This is not

what was meant to be sprouted from scarlet, this: your exhortation to stop picking at scabs, the crusted-over crimson of searching fingers. I meant it to be about the blood of history, all sticky rust and slave-set-free-catharsis, set outside train station where truth is buried under a clouded highway overpass and redemption pulls away with a groaning of unoiled engines. But time taps out what it will, and I have a talent for scars. Sigh, and sigh. Let’s, then, try to keep our own story from becoming pock-marked & pot-holed: the burial-ground-turned-parking-lot of that old hospital where I first learned to stitch (with catgut in formalin-fumed skins of forever), will wait.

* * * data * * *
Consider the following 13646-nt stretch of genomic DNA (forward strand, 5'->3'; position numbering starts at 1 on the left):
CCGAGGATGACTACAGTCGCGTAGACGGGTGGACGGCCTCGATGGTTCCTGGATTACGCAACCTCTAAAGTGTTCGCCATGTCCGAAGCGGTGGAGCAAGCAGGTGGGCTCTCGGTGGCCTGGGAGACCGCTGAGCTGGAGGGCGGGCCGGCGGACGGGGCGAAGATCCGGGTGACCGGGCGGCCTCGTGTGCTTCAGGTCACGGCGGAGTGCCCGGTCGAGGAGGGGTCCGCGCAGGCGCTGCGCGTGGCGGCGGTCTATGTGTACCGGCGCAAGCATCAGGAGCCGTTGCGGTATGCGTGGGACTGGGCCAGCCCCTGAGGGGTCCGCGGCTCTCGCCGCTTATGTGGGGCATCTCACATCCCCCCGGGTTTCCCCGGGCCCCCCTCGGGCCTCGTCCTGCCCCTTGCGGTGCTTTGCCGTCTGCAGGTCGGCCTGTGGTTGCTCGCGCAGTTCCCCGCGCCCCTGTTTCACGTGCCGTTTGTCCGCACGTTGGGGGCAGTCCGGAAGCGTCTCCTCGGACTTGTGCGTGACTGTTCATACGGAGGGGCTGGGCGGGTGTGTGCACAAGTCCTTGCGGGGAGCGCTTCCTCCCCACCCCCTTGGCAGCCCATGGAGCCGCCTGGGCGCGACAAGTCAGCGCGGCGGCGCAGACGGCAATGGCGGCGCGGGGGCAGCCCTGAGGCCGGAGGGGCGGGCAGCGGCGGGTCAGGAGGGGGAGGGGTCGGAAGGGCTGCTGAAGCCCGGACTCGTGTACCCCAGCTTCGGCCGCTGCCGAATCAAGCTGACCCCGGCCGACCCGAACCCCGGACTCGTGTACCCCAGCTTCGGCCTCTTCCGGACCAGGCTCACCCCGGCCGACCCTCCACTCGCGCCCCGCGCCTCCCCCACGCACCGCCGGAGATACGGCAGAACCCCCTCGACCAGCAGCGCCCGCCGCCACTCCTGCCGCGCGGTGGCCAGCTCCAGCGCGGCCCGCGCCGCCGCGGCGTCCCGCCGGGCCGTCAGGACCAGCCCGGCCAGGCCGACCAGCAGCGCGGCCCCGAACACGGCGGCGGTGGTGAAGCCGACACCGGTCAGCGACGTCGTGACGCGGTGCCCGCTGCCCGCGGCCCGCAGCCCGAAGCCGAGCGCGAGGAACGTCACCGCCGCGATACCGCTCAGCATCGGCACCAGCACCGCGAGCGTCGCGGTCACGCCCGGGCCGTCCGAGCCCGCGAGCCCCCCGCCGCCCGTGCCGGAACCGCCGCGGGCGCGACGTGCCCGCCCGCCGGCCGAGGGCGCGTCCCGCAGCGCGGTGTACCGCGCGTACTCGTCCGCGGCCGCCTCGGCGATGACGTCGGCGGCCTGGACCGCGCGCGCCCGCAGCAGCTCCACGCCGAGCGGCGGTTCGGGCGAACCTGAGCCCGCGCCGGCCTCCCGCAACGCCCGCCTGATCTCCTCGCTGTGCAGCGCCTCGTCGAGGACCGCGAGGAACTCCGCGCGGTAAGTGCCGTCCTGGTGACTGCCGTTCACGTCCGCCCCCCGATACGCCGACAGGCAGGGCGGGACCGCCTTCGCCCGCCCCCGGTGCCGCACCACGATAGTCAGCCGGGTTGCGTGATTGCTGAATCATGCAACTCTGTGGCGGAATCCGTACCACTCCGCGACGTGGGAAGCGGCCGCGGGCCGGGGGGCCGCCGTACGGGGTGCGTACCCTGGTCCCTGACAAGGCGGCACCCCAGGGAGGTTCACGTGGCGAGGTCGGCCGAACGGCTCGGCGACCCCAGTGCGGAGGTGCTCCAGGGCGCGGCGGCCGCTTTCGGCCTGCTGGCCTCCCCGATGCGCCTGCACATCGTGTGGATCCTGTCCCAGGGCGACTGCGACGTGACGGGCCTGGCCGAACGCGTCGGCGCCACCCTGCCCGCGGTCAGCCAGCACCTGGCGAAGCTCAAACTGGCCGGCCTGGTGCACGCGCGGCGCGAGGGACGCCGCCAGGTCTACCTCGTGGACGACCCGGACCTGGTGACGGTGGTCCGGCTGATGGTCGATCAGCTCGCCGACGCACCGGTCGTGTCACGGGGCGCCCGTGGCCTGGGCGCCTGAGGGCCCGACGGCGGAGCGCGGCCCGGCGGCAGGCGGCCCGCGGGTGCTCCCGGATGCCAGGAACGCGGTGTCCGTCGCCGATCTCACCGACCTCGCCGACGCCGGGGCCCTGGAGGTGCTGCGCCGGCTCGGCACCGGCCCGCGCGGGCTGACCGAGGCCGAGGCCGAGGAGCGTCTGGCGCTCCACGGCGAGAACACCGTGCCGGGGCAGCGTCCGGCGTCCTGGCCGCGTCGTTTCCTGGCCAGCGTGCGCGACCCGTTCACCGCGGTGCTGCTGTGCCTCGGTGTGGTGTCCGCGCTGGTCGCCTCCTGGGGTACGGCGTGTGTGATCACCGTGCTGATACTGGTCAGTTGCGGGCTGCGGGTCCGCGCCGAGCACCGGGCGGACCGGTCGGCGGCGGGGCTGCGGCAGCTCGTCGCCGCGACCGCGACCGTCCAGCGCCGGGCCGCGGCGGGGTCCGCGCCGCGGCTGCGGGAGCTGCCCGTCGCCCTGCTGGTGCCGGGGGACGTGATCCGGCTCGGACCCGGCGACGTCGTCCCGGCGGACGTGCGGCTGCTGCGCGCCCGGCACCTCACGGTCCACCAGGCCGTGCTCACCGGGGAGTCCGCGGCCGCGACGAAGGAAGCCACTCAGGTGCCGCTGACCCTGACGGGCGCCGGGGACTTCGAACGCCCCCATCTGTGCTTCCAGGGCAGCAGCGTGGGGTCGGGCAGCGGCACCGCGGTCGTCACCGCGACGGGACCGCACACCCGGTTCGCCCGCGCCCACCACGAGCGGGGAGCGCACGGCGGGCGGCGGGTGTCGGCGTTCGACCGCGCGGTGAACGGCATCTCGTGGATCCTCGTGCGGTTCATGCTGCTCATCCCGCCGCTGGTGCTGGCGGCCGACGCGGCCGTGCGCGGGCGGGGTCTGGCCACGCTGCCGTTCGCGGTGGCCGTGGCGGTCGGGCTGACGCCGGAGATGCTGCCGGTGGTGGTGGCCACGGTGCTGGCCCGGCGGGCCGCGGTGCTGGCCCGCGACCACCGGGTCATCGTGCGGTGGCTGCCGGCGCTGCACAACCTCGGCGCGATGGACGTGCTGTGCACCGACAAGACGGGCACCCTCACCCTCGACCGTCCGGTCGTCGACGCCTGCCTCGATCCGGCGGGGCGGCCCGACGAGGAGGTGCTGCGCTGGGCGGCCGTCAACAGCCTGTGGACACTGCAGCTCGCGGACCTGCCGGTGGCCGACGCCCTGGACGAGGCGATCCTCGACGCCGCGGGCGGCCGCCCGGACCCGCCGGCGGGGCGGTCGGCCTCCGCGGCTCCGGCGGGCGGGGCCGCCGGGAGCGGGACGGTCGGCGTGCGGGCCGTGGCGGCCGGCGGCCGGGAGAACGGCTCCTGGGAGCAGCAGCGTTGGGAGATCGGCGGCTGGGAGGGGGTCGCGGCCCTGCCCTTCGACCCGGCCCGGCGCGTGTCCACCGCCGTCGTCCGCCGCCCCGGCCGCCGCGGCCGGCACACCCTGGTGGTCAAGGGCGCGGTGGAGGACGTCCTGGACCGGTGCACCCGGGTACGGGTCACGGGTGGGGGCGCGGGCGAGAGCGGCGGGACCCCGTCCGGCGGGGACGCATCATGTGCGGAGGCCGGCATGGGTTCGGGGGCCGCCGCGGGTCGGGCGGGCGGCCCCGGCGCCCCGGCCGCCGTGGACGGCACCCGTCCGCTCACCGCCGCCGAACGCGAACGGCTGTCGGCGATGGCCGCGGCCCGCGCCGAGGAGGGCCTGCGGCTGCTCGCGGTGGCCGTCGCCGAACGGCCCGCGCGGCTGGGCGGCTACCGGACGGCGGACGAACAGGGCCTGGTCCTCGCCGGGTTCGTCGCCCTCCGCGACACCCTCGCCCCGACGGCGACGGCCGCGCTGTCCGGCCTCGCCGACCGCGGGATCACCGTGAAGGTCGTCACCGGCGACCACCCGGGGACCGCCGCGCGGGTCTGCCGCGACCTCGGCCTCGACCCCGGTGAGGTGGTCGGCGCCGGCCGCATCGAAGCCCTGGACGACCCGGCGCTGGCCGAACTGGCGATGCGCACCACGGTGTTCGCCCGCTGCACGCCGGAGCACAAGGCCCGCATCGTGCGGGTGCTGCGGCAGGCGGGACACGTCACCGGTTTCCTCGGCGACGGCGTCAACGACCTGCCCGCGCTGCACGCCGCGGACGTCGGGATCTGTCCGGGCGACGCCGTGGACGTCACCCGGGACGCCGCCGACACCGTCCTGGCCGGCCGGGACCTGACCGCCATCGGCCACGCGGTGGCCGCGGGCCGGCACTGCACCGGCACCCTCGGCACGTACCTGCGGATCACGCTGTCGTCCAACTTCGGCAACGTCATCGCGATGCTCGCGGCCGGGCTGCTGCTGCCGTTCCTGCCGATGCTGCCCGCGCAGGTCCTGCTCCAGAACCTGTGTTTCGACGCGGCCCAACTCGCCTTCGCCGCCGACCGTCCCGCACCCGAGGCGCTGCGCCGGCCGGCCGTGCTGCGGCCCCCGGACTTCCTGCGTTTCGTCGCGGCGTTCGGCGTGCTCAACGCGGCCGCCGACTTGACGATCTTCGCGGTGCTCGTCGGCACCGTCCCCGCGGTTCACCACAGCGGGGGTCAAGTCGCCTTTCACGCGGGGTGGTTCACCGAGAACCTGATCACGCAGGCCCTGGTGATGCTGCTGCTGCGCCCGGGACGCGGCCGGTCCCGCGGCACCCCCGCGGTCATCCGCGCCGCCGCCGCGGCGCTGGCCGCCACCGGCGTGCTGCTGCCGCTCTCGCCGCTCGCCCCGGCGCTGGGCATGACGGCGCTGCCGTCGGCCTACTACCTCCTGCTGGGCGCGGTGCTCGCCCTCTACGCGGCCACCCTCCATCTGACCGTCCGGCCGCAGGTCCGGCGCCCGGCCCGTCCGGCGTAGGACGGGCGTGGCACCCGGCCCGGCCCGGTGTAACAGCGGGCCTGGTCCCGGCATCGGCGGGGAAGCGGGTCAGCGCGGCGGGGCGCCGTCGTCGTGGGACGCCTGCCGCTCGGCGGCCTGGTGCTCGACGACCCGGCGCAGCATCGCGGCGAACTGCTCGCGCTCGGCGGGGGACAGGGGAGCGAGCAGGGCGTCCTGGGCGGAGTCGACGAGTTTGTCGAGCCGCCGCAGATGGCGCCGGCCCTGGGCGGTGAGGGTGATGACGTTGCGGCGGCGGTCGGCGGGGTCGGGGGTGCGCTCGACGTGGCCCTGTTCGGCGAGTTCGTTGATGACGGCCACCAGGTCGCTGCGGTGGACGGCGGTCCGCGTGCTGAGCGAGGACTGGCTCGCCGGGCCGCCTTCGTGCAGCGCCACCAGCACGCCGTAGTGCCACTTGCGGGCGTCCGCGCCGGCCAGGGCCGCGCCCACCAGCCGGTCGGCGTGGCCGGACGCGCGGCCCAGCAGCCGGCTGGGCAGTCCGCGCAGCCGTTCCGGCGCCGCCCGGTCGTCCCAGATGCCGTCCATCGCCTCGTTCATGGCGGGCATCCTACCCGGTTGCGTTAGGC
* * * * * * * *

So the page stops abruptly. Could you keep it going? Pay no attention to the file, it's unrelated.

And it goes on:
Written after a stroll through what is called “Hell’s half-acre,” which encompasses archaeological sites for Lumpkin’s slave jail, burial grounds and city gallows. The I-95 overpass, Main Street Station, and parking lots for students and employees of the Medical College of Virginia (where I did first learn to suture) all overlap/border the sites. Linked in for Five-Sentence Fiction with the prompt “scarlet.” Could we call this my first attempt at flash, do you think?